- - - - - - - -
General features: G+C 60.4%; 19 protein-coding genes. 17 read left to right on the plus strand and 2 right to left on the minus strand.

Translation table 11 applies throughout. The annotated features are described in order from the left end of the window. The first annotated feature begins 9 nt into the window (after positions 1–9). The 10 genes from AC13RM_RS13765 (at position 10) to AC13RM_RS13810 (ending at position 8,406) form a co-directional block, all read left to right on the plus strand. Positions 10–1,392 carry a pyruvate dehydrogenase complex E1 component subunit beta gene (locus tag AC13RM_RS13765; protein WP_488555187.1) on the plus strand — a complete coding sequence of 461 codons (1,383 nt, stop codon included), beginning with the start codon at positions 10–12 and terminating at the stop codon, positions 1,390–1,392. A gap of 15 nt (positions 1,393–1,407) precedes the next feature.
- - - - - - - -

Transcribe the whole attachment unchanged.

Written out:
General features: G+C 60.4%; 19 protein-coding genes. 17 read left to right on the plus strand and 2 right to left on the minus strand.

Translation table 11 applies throughout. The annotated features are described in order from the left end of the window. The first annotated feature begins 9 nt into the window (after positions 1–9). The 10 genes from AC13RM_RS13765 (at position 10) to AC13RM_RS13810 (ending at position 8,406) form a co-directional block, all read left to right on the plus strand. Positions 10–1,392 carry a pyruvate dehydrogenase complex E1 component subunit beta gene (locus tag AC13RM_RS13765; protein WP_488555187.1) on the plus strand — a complete coding sequence of 461 codons (1,383 nt, stop codon included), beginning with the start codon at positions 10–12 and terminating at the stop codon, positions 1,390–1,392. A gap of 15 nt (positions 1,393–1,407) precedes the next feature.